Try telling that to a Jew who survived the Third Reich, or, for that matter, to a present-day member of the outlawed Chinese spiritual group Falun Gong, whose members constitute 66 per cent of all reported torture cases in China, and at least half of the forced labour camp populations.
The problem lies not with the Olympic charter itself but with the shameful way that the International Olympic Committee has refused to act upon it.
In the 1930s, the IOC willingly allowed itself - through cronyism and a desire to see a magnificent Olympics - to be misled by the Nazis, even though restrictions against Jewish athletes were widely reported.
Objections were brushed aside, just as they are today, as the IOC continues to mutter lofty platitudes about peace and unity, while turning a blind eye to the wholesale human rights abuses of the host nation.
The only thing that might shame them to their senses would be worldwide calls for a boycott.
But, sadly, protests today are proving as pitiful as they were 70 years ago - too little, too late.
In the 1930s, there were some sporadic murmurs of dissent from participating nations but these were often dismissed as coming from "Commies and Jews".
One former athlete from 1936 told me that those who complained were often seen as being "a bit pious".
Today, the boycott movement is similarly weak, with those who have been campaigning to highlight China's oppression of Tibet seen as little more than hippyish troublemakers.
Even Monday's attempt by one brave protestor from the free-speech organisation Reporters Without Borders to interrupt the lighting of the Olympic flame was dismissed as a fringe stunt.
So what will happen this August? If Berlin can continue to serve as a model, then expect the Games to go ahead with minimal controversy.
Just as in Germany in 1936, very few - if any - of the athletes will dare speak out against the host nation.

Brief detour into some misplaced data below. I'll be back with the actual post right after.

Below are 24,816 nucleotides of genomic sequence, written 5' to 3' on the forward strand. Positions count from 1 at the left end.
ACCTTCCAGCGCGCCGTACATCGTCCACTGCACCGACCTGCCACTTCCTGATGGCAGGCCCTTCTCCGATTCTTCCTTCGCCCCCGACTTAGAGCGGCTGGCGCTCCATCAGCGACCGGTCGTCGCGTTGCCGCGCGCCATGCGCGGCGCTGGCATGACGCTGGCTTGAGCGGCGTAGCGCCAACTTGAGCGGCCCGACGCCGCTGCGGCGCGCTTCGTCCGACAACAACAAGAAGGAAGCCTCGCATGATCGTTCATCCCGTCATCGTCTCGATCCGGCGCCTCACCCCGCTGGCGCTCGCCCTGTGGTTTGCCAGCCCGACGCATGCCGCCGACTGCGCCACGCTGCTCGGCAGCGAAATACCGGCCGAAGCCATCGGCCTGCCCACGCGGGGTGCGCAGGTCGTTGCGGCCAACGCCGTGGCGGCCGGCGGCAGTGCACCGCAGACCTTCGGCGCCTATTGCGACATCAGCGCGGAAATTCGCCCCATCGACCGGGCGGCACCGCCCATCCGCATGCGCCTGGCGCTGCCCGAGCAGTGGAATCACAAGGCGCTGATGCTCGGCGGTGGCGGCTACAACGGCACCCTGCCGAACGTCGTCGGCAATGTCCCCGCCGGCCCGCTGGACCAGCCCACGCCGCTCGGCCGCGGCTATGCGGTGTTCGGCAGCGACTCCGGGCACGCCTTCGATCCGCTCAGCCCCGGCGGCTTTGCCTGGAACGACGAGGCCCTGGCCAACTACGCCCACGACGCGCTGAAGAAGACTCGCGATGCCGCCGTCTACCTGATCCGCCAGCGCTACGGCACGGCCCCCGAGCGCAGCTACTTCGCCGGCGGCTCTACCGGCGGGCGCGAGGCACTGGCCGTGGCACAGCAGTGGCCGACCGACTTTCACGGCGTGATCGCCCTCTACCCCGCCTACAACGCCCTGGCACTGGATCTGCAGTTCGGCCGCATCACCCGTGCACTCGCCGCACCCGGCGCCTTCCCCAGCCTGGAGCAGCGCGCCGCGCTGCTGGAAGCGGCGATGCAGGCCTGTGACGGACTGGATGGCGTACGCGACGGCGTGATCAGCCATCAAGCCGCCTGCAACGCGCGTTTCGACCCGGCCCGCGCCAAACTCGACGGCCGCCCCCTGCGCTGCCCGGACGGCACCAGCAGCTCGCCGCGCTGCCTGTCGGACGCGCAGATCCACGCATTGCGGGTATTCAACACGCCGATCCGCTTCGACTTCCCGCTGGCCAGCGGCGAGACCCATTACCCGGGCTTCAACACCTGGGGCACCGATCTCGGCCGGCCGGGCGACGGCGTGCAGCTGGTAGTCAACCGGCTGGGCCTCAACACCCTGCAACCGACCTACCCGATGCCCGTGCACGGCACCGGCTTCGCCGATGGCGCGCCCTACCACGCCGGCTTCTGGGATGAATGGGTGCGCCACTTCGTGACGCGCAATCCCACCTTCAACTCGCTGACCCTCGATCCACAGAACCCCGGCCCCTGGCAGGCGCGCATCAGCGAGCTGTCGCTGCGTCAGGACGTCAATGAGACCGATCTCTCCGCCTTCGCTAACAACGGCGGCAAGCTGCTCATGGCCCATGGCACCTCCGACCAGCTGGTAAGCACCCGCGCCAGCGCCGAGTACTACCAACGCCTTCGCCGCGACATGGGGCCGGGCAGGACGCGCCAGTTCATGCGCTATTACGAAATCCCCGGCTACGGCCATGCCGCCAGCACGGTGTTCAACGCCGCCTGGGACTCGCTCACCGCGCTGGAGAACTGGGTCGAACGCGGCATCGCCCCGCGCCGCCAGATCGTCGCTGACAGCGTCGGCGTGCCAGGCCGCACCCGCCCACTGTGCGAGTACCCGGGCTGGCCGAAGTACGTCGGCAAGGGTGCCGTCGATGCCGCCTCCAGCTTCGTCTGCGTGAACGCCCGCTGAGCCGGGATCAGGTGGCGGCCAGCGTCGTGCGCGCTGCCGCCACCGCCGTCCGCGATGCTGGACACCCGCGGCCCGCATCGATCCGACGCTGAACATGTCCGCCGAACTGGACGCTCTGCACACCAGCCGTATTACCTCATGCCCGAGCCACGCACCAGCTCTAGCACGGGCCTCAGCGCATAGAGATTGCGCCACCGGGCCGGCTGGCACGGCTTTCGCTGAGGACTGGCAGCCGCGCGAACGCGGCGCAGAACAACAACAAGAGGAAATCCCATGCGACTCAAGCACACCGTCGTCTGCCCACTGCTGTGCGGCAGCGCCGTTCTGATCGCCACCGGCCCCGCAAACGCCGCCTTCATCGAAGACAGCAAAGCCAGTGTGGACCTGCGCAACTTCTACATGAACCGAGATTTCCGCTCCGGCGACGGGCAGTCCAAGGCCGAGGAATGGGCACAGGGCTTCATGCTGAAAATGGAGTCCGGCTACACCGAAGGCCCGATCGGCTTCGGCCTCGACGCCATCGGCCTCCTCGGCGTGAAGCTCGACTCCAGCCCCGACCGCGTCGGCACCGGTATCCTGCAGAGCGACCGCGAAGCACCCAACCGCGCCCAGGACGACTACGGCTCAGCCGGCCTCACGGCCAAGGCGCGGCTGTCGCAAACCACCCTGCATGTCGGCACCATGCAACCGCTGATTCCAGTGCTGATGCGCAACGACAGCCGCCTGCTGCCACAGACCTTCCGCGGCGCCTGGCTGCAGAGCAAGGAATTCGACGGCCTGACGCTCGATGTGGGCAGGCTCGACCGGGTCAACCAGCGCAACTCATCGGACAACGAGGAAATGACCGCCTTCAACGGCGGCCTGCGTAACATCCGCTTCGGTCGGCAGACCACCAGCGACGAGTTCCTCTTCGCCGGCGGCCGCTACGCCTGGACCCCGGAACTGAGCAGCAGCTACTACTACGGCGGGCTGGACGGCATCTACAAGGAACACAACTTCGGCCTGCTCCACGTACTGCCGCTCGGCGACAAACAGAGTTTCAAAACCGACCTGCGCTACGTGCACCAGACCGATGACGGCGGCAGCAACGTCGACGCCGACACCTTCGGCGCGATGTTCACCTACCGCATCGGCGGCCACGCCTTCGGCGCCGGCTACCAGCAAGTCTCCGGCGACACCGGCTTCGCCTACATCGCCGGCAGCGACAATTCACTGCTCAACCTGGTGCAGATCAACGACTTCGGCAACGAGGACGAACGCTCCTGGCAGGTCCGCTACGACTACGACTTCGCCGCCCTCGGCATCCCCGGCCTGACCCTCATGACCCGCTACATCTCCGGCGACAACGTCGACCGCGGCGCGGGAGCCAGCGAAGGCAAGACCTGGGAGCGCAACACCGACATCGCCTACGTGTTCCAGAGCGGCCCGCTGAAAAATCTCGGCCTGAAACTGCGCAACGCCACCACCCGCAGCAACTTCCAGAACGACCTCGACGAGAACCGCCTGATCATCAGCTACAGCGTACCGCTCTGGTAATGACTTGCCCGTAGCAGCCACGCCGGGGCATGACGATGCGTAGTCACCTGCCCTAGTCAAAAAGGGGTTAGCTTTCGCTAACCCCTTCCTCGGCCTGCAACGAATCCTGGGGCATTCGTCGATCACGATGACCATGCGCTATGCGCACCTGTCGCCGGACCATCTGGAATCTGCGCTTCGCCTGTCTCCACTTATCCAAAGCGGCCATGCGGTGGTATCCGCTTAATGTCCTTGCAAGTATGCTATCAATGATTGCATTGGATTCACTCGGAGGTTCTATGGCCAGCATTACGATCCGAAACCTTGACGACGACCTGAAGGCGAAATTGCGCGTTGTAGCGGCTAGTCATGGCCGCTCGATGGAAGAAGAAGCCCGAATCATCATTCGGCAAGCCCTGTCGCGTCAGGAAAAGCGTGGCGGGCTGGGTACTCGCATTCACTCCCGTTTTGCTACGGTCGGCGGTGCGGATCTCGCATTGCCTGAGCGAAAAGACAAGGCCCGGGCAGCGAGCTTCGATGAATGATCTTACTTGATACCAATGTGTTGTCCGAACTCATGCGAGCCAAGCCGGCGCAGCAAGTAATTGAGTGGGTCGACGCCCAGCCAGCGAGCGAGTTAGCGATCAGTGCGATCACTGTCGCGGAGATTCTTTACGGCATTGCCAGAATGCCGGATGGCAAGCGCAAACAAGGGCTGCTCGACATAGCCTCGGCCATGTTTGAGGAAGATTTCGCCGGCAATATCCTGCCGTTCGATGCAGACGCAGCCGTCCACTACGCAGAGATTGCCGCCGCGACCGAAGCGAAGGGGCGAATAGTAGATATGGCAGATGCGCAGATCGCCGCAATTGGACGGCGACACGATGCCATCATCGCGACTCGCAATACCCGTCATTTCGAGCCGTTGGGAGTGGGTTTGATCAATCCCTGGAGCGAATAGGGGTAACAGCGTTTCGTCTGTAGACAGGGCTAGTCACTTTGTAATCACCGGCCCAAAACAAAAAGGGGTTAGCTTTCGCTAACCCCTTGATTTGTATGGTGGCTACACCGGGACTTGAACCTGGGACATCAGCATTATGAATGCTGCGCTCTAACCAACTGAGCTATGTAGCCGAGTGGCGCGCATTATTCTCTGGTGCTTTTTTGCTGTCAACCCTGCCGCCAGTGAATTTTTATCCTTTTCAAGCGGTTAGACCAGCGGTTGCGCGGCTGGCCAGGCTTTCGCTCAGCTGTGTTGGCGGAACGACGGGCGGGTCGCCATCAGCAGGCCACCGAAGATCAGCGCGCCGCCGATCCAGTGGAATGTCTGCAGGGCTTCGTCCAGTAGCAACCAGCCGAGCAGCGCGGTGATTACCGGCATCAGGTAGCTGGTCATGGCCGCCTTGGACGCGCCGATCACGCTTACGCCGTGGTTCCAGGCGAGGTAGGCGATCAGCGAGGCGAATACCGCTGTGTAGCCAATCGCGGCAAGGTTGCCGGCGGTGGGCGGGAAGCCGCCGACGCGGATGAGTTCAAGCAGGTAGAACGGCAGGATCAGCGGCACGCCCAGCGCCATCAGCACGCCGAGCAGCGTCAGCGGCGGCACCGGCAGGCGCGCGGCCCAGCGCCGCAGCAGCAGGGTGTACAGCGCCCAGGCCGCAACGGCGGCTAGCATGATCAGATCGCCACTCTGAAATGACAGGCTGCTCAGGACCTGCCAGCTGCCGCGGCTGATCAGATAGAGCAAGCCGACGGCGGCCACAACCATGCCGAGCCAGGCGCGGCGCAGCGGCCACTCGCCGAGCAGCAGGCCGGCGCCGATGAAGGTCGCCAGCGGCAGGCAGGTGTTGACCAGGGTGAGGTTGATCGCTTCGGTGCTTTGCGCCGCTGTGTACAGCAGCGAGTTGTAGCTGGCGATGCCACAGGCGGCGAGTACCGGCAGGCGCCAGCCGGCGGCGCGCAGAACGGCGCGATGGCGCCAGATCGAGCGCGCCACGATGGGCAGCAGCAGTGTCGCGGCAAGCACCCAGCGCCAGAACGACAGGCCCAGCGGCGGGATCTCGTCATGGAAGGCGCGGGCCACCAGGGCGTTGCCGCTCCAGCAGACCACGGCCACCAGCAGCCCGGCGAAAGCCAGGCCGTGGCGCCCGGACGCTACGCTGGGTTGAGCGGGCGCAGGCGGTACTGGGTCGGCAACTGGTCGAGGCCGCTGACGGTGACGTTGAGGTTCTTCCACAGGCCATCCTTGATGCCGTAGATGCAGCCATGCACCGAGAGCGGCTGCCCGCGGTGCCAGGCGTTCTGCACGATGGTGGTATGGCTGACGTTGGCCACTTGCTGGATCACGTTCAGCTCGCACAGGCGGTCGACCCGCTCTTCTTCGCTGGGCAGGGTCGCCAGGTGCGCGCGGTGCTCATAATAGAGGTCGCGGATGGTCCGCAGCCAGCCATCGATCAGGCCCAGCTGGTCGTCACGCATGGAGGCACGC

Indeed, in an especially cowardly measure, British competitors have been obliged to sign a contract which explicitly bans them from criticising the Chinese regime.
Such diktats put in mind one participant at the Berlin Games, who told me how she had received a letter from a concentration camp inmate during the tournament, begging her to publicise the plight of prisoners.
She gave the letter to her chaperone, who advised her to keep quiet about it. And like the fellow competitors who had received similar missives, she held her tongue.
I also have no doubt that the Chinese, like the Germans, will put on a wonderful show.
The spectacular nature of the event will mask the sinister reality of China's brutal excesses, and most competitors will return home saying that all the talk of political executions and torture is just journalistic hype.
Few, I suspect, will be brave enough to echo the words of Godfrey Brown, who won a gold medal for Britain in Berlin in the 4 x 400 metres relay.
"Some of us went to Berlin with a mistaken idea that we were going to watch or take part in a sports meeting," he wrote. "Instead, we were treated to political propaganda."
However many medals Britain comes home with this summer, it will scarcely matter. Because, just as with Germany in 1936, there will be only one true winner in 2008 - and that's the host nation's vile regime. (more)
• Berlin Games by Guy Walters is published by John Murray